Update: 20:34 | 19/12/2020
Vietnam will have 1.5 million more men than women aged 15-49 by 2034 if the sex ratio at birth imbalance remains unaddressed, a study has found.
The General Statistics Office (GSO) of Vietnam said at a conference held on Friday to discuss the 2019 population and housing census that this could reach 2.5 million by 2059.
Students at a primary school in HCMC, May 8, 2020.
The study carried out by the GSO together with the United Nations Population Fund (UNFPA) in Vietnam found that over the last 30 years the fertility rate decreased by nearly half from 3.8 children per woman in 1989 to 2.09 last year, below the replacement fertility rate of 2.1.
But the sex ratio at birth was high at 111.5 boys per 100 girls.
The gender imbalance was the highest (115.3) in the Red River Delta and lowest in the Mekong River Delta (106.9).
The problem of gender imbalance was first highlighted in 2004, and has rapidly worsened since.
The "natural" or "normal" sex ratio is 105-106.
The main cause of the gender imbalance is people’s preference for boys over girls, Vu Thi Thu Thuy, director of the GSO's department of population and labor statistics, said.
Couples with two children but no son are twice as likely to have a third child as those with at least one son, she said.
This is particularly evident in families with high educational background and income, she added.
Experts said Vietnam is still heavily influenced by Confucian values, including patriarchy, which favors males over females in family matters and social settings as men are responsible for carrying on the family lineage and worship their ancestors, among others.
Naomi Kitahara, UNFPA representative in Vietnam, expressed concern that Vietnam’s rate of imbalance was the third highest in the world after China and India.
"There is convincing evidence that this is the result of the abuse of scientific and technological advances to choose the gender of babies before birth," she said.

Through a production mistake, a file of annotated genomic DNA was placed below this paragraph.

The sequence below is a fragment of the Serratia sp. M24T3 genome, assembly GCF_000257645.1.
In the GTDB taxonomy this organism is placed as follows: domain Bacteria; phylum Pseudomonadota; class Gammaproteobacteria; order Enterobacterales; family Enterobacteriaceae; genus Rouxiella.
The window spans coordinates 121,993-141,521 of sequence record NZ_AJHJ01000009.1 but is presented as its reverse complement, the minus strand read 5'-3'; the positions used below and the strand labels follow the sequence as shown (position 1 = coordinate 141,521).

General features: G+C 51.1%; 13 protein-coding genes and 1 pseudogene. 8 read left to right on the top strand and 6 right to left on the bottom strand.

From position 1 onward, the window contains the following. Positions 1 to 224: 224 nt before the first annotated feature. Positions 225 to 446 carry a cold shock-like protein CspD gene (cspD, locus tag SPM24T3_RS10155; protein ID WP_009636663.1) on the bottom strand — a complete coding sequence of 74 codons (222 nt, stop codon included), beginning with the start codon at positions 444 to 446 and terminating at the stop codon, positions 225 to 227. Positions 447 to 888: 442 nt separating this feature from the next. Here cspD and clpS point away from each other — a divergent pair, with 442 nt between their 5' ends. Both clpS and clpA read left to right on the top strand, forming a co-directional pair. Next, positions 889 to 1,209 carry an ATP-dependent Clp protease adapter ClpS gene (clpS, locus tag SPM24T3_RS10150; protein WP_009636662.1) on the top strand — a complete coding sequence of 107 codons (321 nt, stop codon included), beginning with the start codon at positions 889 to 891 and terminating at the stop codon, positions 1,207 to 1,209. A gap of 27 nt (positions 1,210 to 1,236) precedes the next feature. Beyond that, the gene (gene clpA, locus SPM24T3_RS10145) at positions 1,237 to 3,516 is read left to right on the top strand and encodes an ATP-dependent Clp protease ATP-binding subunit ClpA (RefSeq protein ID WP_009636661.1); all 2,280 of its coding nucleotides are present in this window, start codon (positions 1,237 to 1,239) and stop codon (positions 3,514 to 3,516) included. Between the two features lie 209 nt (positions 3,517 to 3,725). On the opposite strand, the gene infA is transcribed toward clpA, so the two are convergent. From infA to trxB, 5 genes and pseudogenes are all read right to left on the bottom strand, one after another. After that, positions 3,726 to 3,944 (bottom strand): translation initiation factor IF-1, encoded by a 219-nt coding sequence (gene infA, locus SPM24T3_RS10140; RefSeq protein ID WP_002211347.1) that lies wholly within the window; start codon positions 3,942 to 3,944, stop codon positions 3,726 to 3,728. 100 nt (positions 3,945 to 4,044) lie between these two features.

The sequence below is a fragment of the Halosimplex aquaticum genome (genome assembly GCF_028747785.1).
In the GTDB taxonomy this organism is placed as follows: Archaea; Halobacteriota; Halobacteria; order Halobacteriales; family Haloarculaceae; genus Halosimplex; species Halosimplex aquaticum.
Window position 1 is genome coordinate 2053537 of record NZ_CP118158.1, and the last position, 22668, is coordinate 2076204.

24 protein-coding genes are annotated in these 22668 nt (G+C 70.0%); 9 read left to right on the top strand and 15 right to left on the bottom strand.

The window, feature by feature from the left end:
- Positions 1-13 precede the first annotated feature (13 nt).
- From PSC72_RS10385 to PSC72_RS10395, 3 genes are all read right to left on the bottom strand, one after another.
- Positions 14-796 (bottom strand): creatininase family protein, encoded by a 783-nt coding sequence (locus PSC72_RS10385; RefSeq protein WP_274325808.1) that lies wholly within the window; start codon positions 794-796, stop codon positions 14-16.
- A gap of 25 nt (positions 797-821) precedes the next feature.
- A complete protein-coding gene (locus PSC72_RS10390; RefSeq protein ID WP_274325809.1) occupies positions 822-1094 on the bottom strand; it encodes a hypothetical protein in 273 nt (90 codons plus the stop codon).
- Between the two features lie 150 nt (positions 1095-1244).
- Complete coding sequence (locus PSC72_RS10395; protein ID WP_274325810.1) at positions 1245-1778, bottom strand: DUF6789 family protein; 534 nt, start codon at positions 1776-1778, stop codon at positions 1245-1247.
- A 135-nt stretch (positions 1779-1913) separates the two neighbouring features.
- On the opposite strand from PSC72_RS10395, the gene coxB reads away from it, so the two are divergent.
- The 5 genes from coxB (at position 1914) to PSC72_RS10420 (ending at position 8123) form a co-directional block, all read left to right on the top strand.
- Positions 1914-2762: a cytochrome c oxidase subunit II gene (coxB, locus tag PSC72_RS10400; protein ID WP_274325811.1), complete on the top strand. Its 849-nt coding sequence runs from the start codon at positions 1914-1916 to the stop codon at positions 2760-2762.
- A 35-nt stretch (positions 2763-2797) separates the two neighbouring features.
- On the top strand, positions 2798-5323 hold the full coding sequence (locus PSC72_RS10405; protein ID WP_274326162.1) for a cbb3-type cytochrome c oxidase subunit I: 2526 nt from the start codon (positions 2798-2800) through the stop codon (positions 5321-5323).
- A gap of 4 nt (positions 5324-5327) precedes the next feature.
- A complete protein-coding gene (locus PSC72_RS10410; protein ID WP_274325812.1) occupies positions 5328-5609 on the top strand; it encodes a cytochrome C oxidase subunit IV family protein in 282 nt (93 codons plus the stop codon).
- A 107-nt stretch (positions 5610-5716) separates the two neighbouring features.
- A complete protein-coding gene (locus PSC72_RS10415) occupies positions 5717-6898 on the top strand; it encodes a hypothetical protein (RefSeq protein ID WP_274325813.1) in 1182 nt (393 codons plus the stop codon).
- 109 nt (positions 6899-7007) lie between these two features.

The government needs to create a legal framework to prevent the sex selection of fetus, she said.
The government is working to raise awareness of the importance of a balanced sex ratio and pushing social organizations and communities to act.
Through this campaign, which will go on until 2025, officials hope to bring the ratio below 109 by 2030.
Vietnam's population was 96.2 million at the time of the census, the third highest in Southeast Asia behind Indonesia and the Philippines, and 15th highest globally.
Kitahara was also concerned that "Vietnam's population is aging at an unprecedented rate." The country had 11.4 million people aged 60 or more as of last year, or nearly 12 percent of the population.
She said the government should amend its current population and family planning policies and allow individuals and couples to freely choose the number of children, time of birth and time between births.
"We need to fully understand that populations age mainly due to declining fertility rates. In the past Vietnam implemented a policy of limiting fertility, leading to a rapidly aging population."
While Vietnam had a one-child or two-children policy since the 1960s to check its then rapid population growth, the government is now encouraging families to have two children.